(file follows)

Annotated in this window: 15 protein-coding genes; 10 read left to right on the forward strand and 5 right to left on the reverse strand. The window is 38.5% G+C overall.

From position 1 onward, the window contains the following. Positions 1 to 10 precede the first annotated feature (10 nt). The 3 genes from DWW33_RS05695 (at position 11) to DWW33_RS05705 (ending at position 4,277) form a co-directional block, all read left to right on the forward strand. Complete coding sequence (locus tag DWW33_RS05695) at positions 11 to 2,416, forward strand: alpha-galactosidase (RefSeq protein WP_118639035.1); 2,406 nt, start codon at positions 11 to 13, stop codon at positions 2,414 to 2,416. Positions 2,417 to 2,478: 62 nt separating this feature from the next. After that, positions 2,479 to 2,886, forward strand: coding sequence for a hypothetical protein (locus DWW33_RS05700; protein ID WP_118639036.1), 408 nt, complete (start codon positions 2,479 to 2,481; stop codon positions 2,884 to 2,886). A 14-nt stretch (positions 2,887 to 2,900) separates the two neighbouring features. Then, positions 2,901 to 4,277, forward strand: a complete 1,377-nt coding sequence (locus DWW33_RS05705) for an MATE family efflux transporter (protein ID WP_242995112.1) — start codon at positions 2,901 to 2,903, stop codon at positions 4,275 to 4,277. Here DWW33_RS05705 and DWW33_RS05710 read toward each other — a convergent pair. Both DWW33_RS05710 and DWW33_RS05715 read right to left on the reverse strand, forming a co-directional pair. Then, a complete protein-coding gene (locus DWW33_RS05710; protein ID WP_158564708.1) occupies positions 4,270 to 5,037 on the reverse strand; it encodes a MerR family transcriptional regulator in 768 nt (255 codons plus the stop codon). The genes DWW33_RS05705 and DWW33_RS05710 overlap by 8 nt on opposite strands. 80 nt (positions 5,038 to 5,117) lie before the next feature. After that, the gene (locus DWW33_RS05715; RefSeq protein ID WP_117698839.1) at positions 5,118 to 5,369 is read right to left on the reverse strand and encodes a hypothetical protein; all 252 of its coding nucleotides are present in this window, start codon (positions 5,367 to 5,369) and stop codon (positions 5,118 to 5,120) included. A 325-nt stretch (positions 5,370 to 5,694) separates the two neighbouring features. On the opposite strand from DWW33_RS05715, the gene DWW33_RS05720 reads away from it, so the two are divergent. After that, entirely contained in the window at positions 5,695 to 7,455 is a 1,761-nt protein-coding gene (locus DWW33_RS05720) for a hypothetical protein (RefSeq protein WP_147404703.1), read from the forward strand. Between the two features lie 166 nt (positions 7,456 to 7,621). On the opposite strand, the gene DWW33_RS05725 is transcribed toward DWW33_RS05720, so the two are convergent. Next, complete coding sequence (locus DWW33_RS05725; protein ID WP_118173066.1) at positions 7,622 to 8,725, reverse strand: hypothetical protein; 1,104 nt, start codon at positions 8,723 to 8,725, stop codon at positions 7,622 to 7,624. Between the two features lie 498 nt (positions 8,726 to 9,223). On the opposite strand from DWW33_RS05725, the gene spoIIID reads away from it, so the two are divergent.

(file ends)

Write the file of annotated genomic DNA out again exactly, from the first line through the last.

Annotated in this window: 15 protein-coding genes; 10 read left to right on the forward strand and 5 right to left on the reverse strand. The window is 38.5% G+C overall.

From position 1 onward, the window contains the following. Positions 1 to 10 precede the first annotated feature (10 nt). The 3 genes from DWW33_RS05695 (at position 11) to DWW33_RS05705 (ending at position 4,277) form a co-directional block, all read left to right on the forward strand. Complete coding sequence (locus tag DWW33_RS05695) at positions 11 to 2,416, forward strand: alpha-galactosidase (RefSeq protein WP_118639035.1); 2,406 nt, start codon at positions 11 to 13, stop codon at positions 2,414 to 2,416. Positions 2,417 to 2,478: 62 nt separating this feature from the next. After that, positions 2,479 to 2,886, forward strand: coding sequence for a hypothetical protein (locus DWW33_RS05700; protein ID WP_118639036.1), 408 nt, complete (start codon positions 2,479 to 2,481; stop codon positions 2,884 to 2,886). A 14-nt stretch (positions 2,887 to 2,900) separates the two neighbouring features. Then, positions 2,901 to 4,277, forward strand: a complete 1,377-nt coding sequence (locus DWW33_RS05705) for an MATE family efflux transporter (protein ID WP_242995112.1) — start codon at positions 2,901 to 2,903, stop codon at positions 4,275 to 4,277. Here DWW33_RS05705 and DWW33_RS05710 read toward each other — a convergent pair. Both DWW33_RS05710 and DWW33_RS05715 read right to left on the reverse strand, forming a co-directional pair. Then, a complete protein-coding gene (locus DWW33_RS05710; protein ID WP_158564708.1) occupies positions 4,270 to 5,037 on the reverse strand; it encodes a MerR family transcriptional regulator in 768 nt (255 codons plus the stop codon). The genes DWW33_RS05705 and DWW33_RS05710 overlap by 8 nt on opposite strands. 80 nt (positions 5,038 to 5,117) lie before the next feature. After that, the gene (locus DWW33_RS05715; RefSeq protein ID WP_117698839.1) at positions 5,118 to 5,369 is read right to left on the reverse strand and encodes a hypothetical protein; all 252 of its coding nucleotides are present in this window, start codon (positions 5,367 to 5,369) and stop codon (positions 5,118 to 5,120) included. A 325-nt stretch (positions 5,370 to 5,694) separates the two neighbouring features. On the opposite strand from DWW33_RS05715, the gene DWW33_RS05720 reads away from it, so the two are divergent. After that, entirely contained in the window at positions 5,695 to 7,455 is a 1,761-nt protein-coding gene (locus DWW33_RS05720) for a hypothetical protein (RefSeq protein WP_147404703.1), read from the forward strand. Between the two features lie 166 nt (positions 7,456 to 7,621). On the opposite strand, the gene DWW33_RS05725 is transcribed toward DWW33_RS05720, so the two are convergent. Next, complete coding sequence (locus DWW33_RS05725; protein ID WP_118173066.1) at positions 7,622 to 8,725, reverse strand: hypothetical protein; 1,104 nt, start codon at positions 8,723 to 8,725, stop codon at positions 7,622 to 7,624. Between the two features lie 498 nt (positions 8,726 to 9,223). On the opposite strand from DWW33_RS05725, the gene spoIIID reads away from it, so the two are divergent.